About two thousand Christians, with Nicanor, one of the seven deacons,
suffered martyrdom during the "persecution that arose about Stephen."
II. James the Great
The next martyr we meet with, according to St. Luke, in the History
of the Apsotles' Acts, was James the son of Zebedee, the elder brother
of John, and a relative of our Lord; for his mother Salome was cousin-german
to the Virgin Mary. It was not until ten years after the death of Stephen
that the second martyrdom took place; for no sooner had Herod Agrippa been
appointed governor of Judea, than, with a view to ingratiate himself with
them, he raised a sharp persecution against the Christians, and determined
to make an effectual blow, by striking at their leaders. The account given
us by an eminent primitive writer, Clemens Alexandrinus, ought not to be
overlooked; that, as James was led to the place of martyrdom, his accuser
was brought to repent of his conduct by the apostle's extraordinary courage
and undauntedness, and fell down at his feet to request his pardon, professing
himself a Christian, and resolving that James should not receive the crown
of martyrdom alone. Hence they were both beheaded at the same time. Thus
did the first apostolic martyr cheerfully and resolutely receive that cup,
which he had told our Savior he was ready to drink. Timon and Parmenas
suffered martyrdom about the same time; the one at Philippi, and the other
in Macedonia. These events took place A.D. 44.
Was born at Bethsaida, in Galilee and was first called by the name of
"disciple." He labored diligently in Upper Asia, and suffered
martyrdom at Heliopolis, in Phrygia. He was scourged, thrown into prison,
and afterwards crucified, A.D. 54.
Whose occupation was that of a toll-gatherer, was born at Nazareth.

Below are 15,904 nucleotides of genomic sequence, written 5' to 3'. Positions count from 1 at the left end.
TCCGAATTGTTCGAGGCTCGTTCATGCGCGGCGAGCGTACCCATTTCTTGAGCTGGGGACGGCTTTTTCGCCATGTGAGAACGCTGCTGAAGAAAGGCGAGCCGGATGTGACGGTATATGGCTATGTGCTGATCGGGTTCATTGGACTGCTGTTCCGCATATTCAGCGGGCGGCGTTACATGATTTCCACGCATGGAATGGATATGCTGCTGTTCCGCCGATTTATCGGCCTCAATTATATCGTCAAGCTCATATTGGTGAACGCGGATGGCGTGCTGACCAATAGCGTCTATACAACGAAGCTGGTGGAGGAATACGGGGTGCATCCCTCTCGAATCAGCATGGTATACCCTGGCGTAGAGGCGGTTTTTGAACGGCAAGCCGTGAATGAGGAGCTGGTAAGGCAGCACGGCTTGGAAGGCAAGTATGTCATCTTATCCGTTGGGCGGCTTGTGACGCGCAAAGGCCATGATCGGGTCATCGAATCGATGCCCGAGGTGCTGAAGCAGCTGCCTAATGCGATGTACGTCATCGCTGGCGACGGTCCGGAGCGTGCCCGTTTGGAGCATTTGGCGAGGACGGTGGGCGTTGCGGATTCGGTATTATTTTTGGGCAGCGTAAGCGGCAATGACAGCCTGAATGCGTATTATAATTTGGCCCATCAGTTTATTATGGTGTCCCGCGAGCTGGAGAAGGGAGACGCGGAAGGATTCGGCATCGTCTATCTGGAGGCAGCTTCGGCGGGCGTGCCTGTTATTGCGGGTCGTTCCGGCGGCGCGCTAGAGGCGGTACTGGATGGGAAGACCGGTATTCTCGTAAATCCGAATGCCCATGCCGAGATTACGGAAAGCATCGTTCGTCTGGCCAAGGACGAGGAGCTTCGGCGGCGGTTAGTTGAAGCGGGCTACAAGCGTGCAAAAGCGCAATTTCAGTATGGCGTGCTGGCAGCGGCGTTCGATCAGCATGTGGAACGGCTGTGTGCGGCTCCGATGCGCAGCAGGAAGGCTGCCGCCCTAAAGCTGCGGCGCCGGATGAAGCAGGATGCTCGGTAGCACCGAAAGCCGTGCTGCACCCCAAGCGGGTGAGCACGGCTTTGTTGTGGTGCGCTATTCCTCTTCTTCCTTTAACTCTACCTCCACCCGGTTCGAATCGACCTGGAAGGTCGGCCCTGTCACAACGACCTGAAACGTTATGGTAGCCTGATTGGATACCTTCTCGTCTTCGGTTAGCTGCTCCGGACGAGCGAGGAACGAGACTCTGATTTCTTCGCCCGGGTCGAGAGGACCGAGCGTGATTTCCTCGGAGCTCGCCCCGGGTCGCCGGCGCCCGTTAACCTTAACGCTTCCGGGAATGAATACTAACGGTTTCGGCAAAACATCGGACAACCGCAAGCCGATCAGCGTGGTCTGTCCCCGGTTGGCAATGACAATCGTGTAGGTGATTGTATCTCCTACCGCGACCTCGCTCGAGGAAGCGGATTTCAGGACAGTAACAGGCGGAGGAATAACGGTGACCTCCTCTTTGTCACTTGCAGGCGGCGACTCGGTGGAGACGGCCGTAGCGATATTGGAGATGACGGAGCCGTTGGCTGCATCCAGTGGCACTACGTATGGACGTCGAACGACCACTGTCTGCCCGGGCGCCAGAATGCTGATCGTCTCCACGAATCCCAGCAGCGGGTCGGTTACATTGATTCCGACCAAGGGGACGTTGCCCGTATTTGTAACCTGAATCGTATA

He wrote his gospel in Hebrew, which was afterwards translated into Greek
by James the Less. The scene of his labors was Parthia, and Ethiopia, in
which latter country he suffered martyrdom, being slain with a halberd
in the city of Nadabah, A.D. 60.
V. James the Less
Is supposed by some to have been the brother of our Lord, by a former
wife of Joseph. This is very doubtful, and accords too much with the Catholic
superstition, that Mary never had any other children except our Savior.
He was elected to the oversight of the churches of Jerusalem; and was the
author of the Epistle ascribed to James in the sacred canon. At the age
of ninety-four he was beat and stoned by the Jews; and finally had his
brains dashed out with a fuller's club.
Of whom less is known than of most of the other disciples, was elected
to fill the vacant place of Judas. He was stoned at Jerusalem and then
Was the brother of Peter. He preached the gospel to many Asiatic nations;
but on his arrival at Edessa he was taken and crucified on a cross, the
two ends of which were fixed transversely in the ground. Hence the derivation
of the term, St. Andrew's Cross.
VIII. St. Mark
Was born of Jewish parents of the tribe of Levi. He is supposed to have
been converted to Christianity by Peter, whom he served as an amanuensis,
and under whose inspection he wrote his Gospel in the Greek language. Mark
was dragged to pieces by the people of Alexandria, at the great solemnity
of Serapis their idol, ending his life under their merciless hands.
Among many other saints, the blessed apostle Peter was condemned to